The PCC has said that cancelling the project will save North Yorkshire Police up to £10m, although it is not clear how that figure was calculated and the PCC’s office was unable to provide any clarification.
Plans for a new HQ were announced in September 2013 – it was also a key pre-election pledge from the PCC, Julia Mulligan.
The plans had been justified over reduced running costs for a new facility and greater operational performance. The current HQ at Newby Wiske was to be sold off and a new facility built using North Yorkshire Police reserve budgets and some loans.
The PCC also said that there was £1m plus spend per year on the upkeep of the present HQ in Newby Wiske – a cost that was not sustainable.
In September 2013, Julia Mulligan, North Yorkshire’s Police and Crime Commissioner, said: I am committed to protecting our front-line police officers, but without investing in our estate we will not be able to support them as effectively as we know we can.
This decision wouldn’t even be on the table if there wasn’t a clear operational reason for it.
Policing services will improve because of better support, more reliable infrastructure and better use of technology.
It’s also investment in North Yorkshire, and specifically Hambleton.
The new facility will realise significant savings in terms of running costs and future capital savings following the sale of Newby Wiske Hall, which itself costs in the region of one million pounds a year to maintain.
Over the past month, the PCC, Julia Mulligan, and North Yorkshire Police Chief Constable, Dave Jones, have met with counterparts at Cleveland Police to discuss a closer partnership. Under this partnership, North Yorkshire Police would be able to locate some operations and facilities at Cleveland Police’s planned Community Safety Hub at Hemlington, on the North Yorkshire Border.
The PCC has said that the shared facilities will be restricted to some specialist roles and it reduces the need for North Yorkshire Police to create its own new-build facility, and opens the door to other, more flexible and cost-effective accommodation options for the staff currently based at the existing Newby Wiske HQ.
No land had been purchased and no planning permission had been sought by North Yorkshire Police.
The Northallerton Police Station, which would been closed if the new HQ had been built, will remain open, and its custody suite will be refurbished.
The PCC says that a joint piece of work between North Yorkshire Police and the College of Policing to model custody demand has revealed that there is no requirement for extra cell capacity in the region, so that policing requirements could be served by upgrading the Northallerton facility.
Julia Mulligan, North Yorkshire’s Police and Crime Commissioner, said: I am committed to making sure that North Yorkshire Police has the facilities it needs to serve our communities now and in the future – and that commitment has not changed.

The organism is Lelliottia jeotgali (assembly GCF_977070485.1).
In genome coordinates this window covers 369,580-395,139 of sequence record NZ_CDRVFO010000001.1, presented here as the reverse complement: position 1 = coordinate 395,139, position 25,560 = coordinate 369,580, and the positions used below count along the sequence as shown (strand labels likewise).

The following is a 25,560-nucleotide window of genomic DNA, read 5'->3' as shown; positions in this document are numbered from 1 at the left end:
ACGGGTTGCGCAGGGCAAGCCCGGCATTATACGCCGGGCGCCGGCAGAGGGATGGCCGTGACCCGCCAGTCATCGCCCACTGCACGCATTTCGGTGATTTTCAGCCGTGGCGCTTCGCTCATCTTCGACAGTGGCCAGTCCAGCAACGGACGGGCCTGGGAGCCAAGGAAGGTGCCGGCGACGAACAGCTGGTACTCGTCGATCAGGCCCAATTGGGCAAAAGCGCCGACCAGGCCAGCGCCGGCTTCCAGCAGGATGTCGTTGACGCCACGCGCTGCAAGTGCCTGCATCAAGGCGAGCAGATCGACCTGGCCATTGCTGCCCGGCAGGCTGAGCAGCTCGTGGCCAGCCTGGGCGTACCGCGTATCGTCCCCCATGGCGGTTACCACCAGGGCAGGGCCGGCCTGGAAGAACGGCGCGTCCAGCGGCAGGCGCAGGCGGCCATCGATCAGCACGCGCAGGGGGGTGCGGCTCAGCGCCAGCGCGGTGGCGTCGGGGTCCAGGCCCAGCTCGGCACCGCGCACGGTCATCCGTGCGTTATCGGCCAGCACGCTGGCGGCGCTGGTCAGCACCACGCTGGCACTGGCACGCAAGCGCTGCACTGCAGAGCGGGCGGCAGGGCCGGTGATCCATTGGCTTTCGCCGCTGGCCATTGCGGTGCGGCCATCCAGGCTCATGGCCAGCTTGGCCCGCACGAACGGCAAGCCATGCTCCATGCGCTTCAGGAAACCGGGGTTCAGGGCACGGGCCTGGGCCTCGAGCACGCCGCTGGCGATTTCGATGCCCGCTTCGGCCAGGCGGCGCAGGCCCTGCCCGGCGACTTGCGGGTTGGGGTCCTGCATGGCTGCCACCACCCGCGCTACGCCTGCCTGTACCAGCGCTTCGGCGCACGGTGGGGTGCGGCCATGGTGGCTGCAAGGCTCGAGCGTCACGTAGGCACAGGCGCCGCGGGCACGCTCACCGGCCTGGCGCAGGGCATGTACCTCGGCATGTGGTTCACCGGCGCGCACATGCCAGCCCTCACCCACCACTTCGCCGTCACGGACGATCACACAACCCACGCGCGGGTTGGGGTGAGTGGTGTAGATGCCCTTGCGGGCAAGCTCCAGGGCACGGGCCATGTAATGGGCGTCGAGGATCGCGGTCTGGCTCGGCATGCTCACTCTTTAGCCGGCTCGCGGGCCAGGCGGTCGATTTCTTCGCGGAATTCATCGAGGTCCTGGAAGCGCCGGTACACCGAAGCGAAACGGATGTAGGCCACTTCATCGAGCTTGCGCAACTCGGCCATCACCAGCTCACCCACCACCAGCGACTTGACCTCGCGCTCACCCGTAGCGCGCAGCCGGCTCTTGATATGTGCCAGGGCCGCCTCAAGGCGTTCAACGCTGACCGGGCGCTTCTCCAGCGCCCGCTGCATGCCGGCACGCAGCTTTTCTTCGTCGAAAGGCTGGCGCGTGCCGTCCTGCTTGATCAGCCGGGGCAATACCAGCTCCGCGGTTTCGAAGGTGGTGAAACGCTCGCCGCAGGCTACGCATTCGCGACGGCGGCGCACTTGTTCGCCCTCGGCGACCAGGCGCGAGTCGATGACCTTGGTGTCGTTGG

However, I also want to ensure that the North Yorkshire tax-payer gets the very best value for money, and with new options now available, I am no longer convinced that a new-build facility is able to offer that.
Closing the Northern Base project was a tough decision to make, because a lot of effort has gone into the preparatory work, but it is the right thing to do.
The new information we have about custody demand, and the possibilities offered through a partnership opportunity with Cleveland, give us scope to explore different accommodation solutions. And if that can save us around up to £10m, and cushion North Yorkshire Police from some of the tough economic challenges ahead, then we must take that opportunity.
I believe that working in partnership with Cleveland Police will have great potential to deliver real benefits to the people of North Yorkshire – including new ways of working to tackle cross-border crime, which is a real issue for many of our communities. I am looking forward to working with the PCC in Cleveland to take this forward.
Chief Constable, Dave Jones said: I understand and support the Commissioner’s decision to draw a close to
the Northern Base project, to pursue other options.
This is a difficult time financially for all public services, so if there is an opportunity for us to secure the right facilities – at a
lower price tag – by doing things differently, then we must grasp it with both hands.
North Yorkshire Police has been recognised by HMIC for its prudent approach to meeting financial challenges, but this decision not to pursue a Northern Base is not just about the money.
It is part of looking at what we do and how we do it, for the sake of our communities.
I am confident that North Yorkshire Police is on track to get the facilities it needs to serve the public in the best possible way.